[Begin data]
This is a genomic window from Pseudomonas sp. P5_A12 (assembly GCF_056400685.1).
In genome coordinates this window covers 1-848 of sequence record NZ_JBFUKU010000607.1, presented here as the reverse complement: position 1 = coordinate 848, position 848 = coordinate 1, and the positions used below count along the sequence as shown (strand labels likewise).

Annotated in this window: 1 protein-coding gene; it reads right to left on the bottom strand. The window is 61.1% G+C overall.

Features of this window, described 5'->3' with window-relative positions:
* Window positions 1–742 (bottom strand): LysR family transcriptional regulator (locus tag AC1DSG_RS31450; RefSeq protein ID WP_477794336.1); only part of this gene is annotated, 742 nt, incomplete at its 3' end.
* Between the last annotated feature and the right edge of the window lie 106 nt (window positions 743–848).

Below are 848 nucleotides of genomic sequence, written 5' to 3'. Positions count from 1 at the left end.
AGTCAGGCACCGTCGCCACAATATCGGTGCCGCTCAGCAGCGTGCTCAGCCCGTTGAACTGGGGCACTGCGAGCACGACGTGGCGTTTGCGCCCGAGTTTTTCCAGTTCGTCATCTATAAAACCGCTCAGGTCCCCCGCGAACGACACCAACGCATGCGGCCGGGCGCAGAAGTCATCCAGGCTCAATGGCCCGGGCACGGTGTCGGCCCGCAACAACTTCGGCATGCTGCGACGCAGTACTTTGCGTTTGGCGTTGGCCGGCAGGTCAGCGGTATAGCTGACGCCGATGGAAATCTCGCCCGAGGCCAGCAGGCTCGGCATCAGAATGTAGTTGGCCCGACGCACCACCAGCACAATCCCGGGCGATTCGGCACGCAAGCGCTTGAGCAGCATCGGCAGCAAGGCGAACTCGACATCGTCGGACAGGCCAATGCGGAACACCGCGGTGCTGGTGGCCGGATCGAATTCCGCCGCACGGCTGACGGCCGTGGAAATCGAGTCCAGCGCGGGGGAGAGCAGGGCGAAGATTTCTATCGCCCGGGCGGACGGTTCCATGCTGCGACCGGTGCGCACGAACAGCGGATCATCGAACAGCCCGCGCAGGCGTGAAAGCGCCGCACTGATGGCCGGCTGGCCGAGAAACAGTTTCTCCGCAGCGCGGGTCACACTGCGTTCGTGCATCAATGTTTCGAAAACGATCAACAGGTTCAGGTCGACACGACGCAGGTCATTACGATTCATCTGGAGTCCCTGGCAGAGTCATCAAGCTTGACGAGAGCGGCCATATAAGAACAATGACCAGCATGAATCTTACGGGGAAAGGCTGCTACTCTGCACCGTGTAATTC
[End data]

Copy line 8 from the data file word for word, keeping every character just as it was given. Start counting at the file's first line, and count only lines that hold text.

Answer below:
AGTCAGGCACCGTCGCCACAATATCGGTGCCGCTCAGCAGCGTGCTCAGCCCGTTGAACTGGGGCACTGCGAGCACGACGTGGCGTTTGCGCCCGAGTTTTTCCAGTTCGTCATCTATAAAACCGCTCAGGTCCCCCGCGAACGACACCAACGCATGCGGCCGGGCGCAGAAGTCATCCAGGCTCAATGGCCCGGGCACGGTGTCGGCCCGCAACAACTTCGGCATGCTGCGACGCAGTACTTTGCGTTTGGCGTTGGCCGGCAGGTCAGCGGTATAGCTGACGCCGATGGAAATCTCGCCCGAGGCCAGCAGGCTCGGCATCAGAATGTAGTTGGCCCGACGCACCACCAGCACAATCCCGGGCGATTCGGCACGCAAGCGCTTGAGCAGCATCGGCAGCAAGGCGAACTCGACATCGTCGGACAGGCCAATGCGGAACACCGCGGTGCTGGTGGCCGGATCGAATTCCGCCGCACGGCTGACGGCCGTGGAAATCGAGTCCAGCGCGGGGGAGAGCAGGGCGAAGATTTCTATCGCCCGGGCGGACGGTTCCATGCTGCGACCGGTGCGCACGAACAGCGGATCATCGAACAGCCCGCGCAGGCGTGAAAGCGCCGCACTGATGGCCGGCTGGCCGAGAAACAGTTTCTCCGCAGCGCGGGTCACACTGCGTTCGTGCATCAATGTTTCGAAAACGATCAACAGGTTCAGGTCGACACGACGCAGGTCATTACGATTCATCTGGAGTCCCTGGCAGAGTCATCAAGCTTGACGAGAGCGGCCATATAAGAACAATGACCAGCATGAATCTTACGGGGAAAGGCTGCTACTCTGCACCGTGTAATTC